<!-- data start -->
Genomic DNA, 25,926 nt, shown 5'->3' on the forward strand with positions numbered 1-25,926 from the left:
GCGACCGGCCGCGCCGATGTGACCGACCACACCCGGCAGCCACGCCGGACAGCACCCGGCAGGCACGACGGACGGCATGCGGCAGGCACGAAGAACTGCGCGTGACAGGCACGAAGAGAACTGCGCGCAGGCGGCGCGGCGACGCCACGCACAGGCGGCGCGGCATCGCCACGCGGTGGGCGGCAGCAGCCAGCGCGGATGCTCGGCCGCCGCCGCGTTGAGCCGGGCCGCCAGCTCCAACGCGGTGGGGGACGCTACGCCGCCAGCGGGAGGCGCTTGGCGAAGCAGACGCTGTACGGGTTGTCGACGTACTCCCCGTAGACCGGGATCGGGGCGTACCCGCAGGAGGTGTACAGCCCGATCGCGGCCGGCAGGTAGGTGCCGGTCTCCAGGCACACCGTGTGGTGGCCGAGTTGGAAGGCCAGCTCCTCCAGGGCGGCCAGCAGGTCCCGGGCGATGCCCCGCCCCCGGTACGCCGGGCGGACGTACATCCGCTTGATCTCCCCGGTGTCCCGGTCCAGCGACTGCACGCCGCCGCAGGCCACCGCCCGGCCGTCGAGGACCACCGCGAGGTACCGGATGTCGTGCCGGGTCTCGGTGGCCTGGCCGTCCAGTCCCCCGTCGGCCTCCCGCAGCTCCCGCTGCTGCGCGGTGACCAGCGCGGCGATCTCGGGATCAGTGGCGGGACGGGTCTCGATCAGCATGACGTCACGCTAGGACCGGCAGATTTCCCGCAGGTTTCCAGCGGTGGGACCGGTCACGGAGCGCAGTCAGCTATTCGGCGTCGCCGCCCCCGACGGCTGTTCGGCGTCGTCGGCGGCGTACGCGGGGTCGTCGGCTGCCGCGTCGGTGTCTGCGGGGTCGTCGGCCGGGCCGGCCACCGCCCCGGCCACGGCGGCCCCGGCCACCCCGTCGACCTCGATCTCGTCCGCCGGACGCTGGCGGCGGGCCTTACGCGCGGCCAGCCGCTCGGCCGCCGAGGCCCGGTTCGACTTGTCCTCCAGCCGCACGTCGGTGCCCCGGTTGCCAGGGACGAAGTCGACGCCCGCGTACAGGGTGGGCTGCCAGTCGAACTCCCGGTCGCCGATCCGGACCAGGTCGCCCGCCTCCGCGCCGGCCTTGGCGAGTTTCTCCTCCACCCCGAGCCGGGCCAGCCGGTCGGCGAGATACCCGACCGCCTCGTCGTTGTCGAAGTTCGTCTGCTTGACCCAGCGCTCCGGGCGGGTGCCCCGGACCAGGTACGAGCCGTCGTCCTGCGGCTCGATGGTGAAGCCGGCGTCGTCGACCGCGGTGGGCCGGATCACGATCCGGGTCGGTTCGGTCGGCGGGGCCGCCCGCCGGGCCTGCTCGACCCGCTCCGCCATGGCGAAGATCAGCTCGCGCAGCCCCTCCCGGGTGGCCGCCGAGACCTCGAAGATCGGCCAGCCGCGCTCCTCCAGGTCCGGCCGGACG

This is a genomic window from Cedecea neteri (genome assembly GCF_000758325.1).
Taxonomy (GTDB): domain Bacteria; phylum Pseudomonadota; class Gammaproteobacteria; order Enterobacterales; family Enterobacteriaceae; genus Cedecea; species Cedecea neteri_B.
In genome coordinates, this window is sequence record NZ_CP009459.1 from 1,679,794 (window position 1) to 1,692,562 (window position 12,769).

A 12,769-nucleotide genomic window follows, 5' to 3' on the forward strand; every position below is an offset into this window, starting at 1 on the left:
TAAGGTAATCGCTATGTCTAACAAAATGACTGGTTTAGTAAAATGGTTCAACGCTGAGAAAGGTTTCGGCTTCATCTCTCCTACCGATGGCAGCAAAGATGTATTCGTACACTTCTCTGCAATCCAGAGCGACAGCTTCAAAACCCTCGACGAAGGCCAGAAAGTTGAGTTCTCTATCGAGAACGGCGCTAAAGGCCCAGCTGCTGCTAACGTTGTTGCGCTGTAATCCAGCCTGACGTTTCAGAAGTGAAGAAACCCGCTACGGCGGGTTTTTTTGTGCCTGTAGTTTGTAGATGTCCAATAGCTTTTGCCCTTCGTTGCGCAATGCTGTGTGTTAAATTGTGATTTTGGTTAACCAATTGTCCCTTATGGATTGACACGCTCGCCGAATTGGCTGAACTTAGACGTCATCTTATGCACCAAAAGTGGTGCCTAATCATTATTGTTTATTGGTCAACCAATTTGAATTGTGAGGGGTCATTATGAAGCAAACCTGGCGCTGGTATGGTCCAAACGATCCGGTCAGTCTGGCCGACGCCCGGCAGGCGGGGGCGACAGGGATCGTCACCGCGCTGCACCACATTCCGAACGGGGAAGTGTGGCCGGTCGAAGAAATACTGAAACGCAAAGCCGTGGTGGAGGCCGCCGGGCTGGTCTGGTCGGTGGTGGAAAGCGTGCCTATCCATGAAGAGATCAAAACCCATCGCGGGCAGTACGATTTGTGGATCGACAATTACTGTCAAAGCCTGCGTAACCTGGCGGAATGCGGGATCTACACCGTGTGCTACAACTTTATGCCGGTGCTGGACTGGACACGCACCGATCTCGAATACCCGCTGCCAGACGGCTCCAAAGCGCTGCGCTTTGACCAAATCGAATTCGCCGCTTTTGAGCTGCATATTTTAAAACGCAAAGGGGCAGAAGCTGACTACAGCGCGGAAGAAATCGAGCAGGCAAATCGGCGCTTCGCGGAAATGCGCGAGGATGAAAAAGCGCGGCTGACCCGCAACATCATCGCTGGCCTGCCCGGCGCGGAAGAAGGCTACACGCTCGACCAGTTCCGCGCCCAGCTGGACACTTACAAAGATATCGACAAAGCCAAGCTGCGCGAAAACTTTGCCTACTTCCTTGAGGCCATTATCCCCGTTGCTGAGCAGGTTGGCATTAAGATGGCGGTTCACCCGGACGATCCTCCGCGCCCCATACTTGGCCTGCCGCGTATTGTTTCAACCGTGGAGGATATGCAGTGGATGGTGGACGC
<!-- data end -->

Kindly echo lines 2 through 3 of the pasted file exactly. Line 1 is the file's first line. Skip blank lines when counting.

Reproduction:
GCGACCGGCCGCGCCGATGTGACCGACCACACCCGGCAGCCACGCCGGACAGCACCCGGCAGGCACGACGGACGGCATGCGGCAGGCACGAAGAACTGCGCGTGACAGGCACGAAGAGAACTGCGCGCAGGCGGCGCGGCGACGCCACGCACAGGCGGCGCGGCATCGCCACGCGGTGGGCGGCAGCAGCCAGCGCGGATGCTCGGCCGCCGCCGCGTTGAGCCGGGCCGCCAGCTCCAACGCGGTGGGGGACGCTACGCCGCCAGCGGGAGGCGCTTGGCGAAGCAGACGCTGTACGGGTTGTCGACGTACTCCCCGTAGACCGGGATCGGGGCGTACCCGCAGGAGGTGTACAGCCCGATCGCGGCCGGCAGGTAGGTGCCGGTCTCCAGGCACACCGTGTGGTGGCCGAGTTGGAAGGCCAGCTCCTCCAGGGCGGCCAGCAGGTCCCGGGCGATGCCCCGCCCCCGGTACGCCGGGCGGACGTACATCCGCTTGATCTCCCCGGTGTCCCGGTCCAGCGACTGCACGCCGCCGCAGGCCACCGCCCGGCCGTCGAGGACCACCGCGAGGTACCGGATGTCGTGCCGGGTCTCGGTGGCCTGGCCGTCCAGTCCCCCGTCGGCCTCCCGCAGCTCCCGCTGCTGCGCGGTGACCAGCGCGGCGATCTCGGGATCAGTGGCGGGACGGGTCTCGATCAGCATGACGTCACGCTAGGACCGGCAGATTTCCCGCAGGTTTCCAGCGGTGGGACCGGTCACGGAGCGCAGTCAGCTATTCGGCGTCGCCGCCCCCGACGGCTGTTCGGCGTCGTCGGCGGCGTACGCGGGGTCGTCGGCTGCCGCGTCGGTGTCTGCGGGGTCGTCGGCCGGGCCGGCCACCGCCCCGGCCACGGCGGCCCCGGCCACCCCGTCGACCTCGATCTCGTCCGCCGGACGCTGGCGGCGGGCCTTACGCGCGGCCAGCCGCTCGGCCGCCGAGGCCCGGTTCGACTTGTCCTCCAGCCGCACGTCGGTGCCCCGGTTGCCAGGGACGAAGTCGACGCCCGCGTACAGGGTGGGCTGCCAGTCGAACTCCCGGTCGCCGATCCGGACCAGGTCGCCCGCCTCCGCGCCGGCCTTGGCGAGTTTCTCCTCCACCCCGAGCCGGGCCAGCCGGTCGGCGAGATACCCGACCGCCTCGTCGTTGTCGAAGTTCGTCTGCTTGACCCAGCGCTCCGGGCGGGTGCCCCGGACCAGGTACGAGCCGTCGTCCTGCGGCTCGATGGTGAAGCCGGCGTCGTCGACCGCGGTGGGCCGGATCACGATCCGGGTCGGTTCGGTCGGCGGGGCCGCCCGCCGGGCCTGCTCGACCCGCTCCGCCATGGCGAAGATCAGCTCGCGCAGCCCCTCCCGGGTGGCCGCCGAGACCTCGAAGATCGGCCAGCCGCGCTCCTCCAGGTCCGGCCGGACG

This is a genomic window from Cedecea neteri (genome assembly GCF_000758325.1).